"Leonard?" Jendra exclaimed, stepping forward to clasp both of his hands in hers. Smiling, she said, "I never thought I'd see you again, least of all here."
"You're not exactly the easiest person to track down," McCoy replied, relief at seeing her seeping into his voice. "I've been worried about you. A lot of people have."
Her smile fading, Jendra cast her head downward. "I can imagine." She cleared her throat before returning her gaze to meet his, and McCoy saw a hint of regret in her eyes. "Not a chance this is happy coincidence, I suppose."
"You suppose correctly, Doctor."
Even with his normal features disguised beneath the darkened skin tone and the artificial hair and ears, there was no hiding or suppressing James Kirk's command presence. McCoy saw the familiar set to his captain's jaw as he stepped forward to confront Jendra. "We're here to take you back with us."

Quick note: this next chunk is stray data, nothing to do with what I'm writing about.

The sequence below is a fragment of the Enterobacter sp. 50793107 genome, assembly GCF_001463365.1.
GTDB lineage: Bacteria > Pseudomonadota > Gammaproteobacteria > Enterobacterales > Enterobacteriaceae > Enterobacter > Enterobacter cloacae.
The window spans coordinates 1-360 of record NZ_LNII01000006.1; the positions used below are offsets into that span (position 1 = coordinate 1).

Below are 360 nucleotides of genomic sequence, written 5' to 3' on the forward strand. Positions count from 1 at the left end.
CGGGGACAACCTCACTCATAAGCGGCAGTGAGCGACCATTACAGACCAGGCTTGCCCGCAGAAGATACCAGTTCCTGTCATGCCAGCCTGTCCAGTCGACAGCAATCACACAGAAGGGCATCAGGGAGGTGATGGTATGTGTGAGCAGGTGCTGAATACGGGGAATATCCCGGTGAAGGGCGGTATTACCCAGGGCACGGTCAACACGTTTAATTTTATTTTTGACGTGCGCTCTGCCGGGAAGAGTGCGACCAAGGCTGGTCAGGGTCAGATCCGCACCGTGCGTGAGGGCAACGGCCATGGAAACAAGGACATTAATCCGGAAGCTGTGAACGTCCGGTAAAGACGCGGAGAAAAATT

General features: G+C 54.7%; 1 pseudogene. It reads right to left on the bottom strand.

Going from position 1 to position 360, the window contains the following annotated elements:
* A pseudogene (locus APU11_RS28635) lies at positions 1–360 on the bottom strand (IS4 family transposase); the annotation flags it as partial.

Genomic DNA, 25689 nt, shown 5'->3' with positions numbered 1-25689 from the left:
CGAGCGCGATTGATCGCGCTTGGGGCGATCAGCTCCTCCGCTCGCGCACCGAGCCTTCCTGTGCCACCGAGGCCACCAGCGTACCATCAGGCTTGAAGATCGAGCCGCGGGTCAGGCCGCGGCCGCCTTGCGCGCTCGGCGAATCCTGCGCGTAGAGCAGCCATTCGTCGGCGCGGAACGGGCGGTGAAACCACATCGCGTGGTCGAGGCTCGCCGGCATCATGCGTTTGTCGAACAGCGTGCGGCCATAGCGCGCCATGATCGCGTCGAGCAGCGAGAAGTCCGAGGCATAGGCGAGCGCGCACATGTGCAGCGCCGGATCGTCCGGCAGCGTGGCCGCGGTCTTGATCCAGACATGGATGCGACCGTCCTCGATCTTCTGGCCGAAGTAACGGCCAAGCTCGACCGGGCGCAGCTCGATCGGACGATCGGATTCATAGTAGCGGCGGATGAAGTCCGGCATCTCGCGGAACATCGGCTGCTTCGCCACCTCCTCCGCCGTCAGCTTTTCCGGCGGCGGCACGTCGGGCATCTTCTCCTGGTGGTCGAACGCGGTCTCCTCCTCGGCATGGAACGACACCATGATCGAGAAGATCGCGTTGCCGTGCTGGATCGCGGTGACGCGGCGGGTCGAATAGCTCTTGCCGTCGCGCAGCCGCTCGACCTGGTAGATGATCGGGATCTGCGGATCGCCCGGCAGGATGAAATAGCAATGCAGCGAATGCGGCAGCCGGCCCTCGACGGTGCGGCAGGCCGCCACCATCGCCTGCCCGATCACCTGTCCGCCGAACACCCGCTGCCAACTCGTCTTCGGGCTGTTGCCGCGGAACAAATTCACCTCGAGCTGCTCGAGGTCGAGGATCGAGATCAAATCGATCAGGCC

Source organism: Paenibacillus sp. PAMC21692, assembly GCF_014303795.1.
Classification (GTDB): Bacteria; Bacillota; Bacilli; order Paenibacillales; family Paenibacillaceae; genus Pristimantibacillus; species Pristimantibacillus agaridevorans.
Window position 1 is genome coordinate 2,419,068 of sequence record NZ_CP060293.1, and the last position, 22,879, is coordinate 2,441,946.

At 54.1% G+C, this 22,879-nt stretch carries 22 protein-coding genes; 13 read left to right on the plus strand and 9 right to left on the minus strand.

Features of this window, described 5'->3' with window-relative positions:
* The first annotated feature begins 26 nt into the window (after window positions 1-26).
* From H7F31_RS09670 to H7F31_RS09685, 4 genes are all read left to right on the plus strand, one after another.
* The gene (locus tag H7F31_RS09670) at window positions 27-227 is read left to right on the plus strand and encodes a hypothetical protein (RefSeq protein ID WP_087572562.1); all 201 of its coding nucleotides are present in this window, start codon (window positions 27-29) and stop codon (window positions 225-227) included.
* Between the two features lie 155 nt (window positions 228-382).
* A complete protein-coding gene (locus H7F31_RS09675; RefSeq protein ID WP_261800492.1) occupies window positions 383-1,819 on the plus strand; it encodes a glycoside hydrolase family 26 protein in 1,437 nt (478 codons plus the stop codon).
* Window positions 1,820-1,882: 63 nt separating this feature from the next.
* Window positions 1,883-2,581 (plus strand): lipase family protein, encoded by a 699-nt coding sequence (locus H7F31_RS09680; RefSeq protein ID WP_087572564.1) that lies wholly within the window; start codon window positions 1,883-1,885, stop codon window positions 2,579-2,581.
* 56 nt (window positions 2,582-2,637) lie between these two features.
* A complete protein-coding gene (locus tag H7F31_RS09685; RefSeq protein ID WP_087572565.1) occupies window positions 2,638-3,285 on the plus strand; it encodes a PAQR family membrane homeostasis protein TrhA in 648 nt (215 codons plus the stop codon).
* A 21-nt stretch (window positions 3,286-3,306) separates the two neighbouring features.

She glanced at McCoy before offering a warm, knowing smile the doctor would have recognized regardless of the situation at hand. "You must be Captain Kirk," she said. Looking at McCoy's other companion, she added, "And Mr. Spock. Leonard has spoken very highly of you both." She held out her hand in greeting.
As if unprepared for Jendra's lack of initial resistance, the captain paused before nodding. "Thank you," he offered, his tone less rigid now. As Kirk and Jendra shook hands, McCoy noticed the slight yet obvious relaxing of his friend's stance and, yes, even the first hints of that now-familiar glint in the man's eye. For Jim Kirk, turning on the charm for a woman -- any woman -- seemed a reflex as natural as breathing.
"I'm sorry we have to meet under these circumstances, Doctor," Kirk said after a moment, his...--This text refers to an alternate kindle_edition edition.
- ASIN : B000JMKRFM
- Publisher : Pocket Books/Star Trek (September 5, 2006)